The first fragment has an offset of 0 and occupies bytes 0–999. The second frag- ment has an offset of 1,000 and occupies bytes 1,000–1,999. The third fragment has an offset of 2,000 and occupies bytes 2,000–2,999, and the final fragment has an off- set of 3,000 and occupies bytes 3,000–3,599.

Whereas the first three fragments have the more bit set to 1, the final fragment has the more bit set to 0 because no more fragments follow. You need to understand these concepts to understand how various attacks function. If you are not completely comfortable with these concepts, review a general TCP/IP network book. TCP/IP Illustrated, Volume 1: The Protocols, Second Edition, by Kevin Fall and Richard Stevens, is recommended.

NOTE On modern networks, there should be very little fragmentation. Usually such traffic will indicate malicious activities.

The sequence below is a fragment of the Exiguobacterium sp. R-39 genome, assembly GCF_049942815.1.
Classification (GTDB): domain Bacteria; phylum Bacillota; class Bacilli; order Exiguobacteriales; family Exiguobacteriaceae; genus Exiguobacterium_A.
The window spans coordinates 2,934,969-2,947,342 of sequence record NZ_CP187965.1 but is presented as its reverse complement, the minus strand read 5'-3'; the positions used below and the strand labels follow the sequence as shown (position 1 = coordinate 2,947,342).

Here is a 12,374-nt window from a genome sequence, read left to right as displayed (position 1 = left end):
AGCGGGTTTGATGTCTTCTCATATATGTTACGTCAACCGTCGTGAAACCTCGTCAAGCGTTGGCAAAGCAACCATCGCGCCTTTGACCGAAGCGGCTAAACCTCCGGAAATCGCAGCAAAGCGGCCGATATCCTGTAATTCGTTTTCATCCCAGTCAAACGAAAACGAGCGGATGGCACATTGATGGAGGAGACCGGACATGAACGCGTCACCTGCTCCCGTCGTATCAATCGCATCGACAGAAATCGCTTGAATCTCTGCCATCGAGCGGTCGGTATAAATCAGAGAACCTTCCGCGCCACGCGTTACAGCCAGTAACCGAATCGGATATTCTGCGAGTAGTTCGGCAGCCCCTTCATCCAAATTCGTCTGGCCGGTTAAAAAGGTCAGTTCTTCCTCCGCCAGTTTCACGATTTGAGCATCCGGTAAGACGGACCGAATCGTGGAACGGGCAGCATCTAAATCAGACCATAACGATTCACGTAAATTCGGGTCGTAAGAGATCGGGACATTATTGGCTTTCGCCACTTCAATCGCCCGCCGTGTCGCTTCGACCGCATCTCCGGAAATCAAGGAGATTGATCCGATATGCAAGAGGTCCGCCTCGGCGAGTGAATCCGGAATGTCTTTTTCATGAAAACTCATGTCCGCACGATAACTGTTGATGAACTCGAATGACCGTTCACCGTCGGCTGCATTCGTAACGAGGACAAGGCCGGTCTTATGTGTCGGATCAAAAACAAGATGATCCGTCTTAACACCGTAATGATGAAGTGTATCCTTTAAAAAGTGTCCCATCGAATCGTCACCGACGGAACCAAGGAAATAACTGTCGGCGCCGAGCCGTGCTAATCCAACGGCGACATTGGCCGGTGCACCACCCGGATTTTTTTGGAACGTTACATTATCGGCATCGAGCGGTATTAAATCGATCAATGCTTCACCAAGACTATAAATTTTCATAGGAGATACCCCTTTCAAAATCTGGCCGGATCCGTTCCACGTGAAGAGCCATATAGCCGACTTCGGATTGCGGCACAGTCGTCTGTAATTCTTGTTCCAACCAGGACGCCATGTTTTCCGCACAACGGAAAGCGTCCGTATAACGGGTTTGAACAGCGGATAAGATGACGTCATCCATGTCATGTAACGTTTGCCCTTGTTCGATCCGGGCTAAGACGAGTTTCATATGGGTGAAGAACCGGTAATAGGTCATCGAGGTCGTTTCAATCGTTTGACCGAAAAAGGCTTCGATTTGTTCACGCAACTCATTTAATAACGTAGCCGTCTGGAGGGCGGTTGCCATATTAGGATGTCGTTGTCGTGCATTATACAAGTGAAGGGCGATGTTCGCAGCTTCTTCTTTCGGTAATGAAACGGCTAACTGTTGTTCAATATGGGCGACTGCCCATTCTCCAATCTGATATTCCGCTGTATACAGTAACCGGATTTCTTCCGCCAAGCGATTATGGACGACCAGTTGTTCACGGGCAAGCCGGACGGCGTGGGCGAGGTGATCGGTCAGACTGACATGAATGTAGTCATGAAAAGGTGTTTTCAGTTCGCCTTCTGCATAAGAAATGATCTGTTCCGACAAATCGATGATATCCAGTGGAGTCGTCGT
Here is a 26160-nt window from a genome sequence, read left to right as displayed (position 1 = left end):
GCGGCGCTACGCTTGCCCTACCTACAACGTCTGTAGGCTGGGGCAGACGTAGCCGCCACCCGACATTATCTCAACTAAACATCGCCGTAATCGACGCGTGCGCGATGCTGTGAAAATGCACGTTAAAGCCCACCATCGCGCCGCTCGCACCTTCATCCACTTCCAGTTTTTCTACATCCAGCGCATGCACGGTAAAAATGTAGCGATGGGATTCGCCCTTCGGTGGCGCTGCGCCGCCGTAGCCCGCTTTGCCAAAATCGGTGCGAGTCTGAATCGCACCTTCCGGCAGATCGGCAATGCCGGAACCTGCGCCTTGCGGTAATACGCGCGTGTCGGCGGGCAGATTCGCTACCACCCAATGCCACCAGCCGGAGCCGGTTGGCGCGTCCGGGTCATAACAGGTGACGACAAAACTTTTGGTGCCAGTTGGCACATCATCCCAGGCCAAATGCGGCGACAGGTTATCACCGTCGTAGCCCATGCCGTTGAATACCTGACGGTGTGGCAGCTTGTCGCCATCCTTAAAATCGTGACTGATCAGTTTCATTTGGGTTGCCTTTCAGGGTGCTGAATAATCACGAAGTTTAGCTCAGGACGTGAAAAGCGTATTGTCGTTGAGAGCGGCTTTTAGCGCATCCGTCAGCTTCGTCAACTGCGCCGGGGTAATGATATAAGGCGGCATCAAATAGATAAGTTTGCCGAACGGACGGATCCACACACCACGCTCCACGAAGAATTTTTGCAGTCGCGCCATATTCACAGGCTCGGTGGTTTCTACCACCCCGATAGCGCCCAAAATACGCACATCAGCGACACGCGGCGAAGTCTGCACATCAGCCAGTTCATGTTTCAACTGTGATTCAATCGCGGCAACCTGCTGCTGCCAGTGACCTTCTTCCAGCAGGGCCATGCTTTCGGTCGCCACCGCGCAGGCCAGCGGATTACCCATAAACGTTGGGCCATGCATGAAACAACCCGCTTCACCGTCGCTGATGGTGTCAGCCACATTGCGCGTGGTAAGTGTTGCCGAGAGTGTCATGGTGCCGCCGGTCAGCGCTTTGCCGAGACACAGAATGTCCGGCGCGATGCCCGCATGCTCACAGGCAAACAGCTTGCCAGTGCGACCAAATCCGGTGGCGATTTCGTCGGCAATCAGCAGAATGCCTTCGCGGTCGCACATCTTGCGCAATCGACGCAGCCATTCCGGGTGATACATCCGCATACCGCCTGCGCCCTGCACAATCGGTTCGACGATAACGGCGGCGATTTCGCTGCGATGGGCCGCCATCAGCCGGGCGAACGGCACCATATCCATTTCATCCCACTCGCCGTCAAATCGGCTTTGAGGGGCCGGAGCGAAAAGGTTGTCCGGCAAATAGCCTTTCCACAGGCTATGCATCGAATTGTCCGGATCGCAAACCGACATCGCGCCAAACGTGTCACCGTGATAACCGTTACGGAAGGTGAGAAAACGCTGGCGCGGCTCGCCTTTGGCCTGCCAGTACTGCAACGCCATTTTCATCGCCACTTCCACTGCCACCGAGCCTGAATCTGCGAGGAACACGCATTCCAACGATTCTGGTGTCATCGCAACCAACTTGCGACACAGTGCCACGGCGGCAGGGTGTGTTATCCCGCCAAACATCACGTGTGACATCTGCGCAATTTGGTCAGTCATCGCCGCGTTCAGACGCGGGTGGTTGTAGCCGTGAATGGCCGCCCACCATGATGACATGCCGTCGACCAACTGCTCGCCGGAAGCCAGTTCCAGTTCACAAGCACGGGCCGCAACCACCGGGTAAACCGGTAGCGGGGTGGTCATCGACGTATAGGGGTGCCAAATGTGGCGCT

To get a better idea of how fragmentation can be exploited by hackers, consider the following: Normally, these fragments follow the logical structured sequence shown

Overlapping Fragmentation Attack

Overlapping Fragmentation Attack

Hackers can also craft packets so that instead of overlapping there will be gaps between various packets. These nonadjacent fragmented packets are similar to over- lapping packets because they can crash or hang older operating systems that have not been patched.

NOTE A good example of the overlapping fragmentation attack is the Teardrop at- tack. While considered outdated today, the Teardrop attack exploited overlapping IP fragment processing in older Windows computers.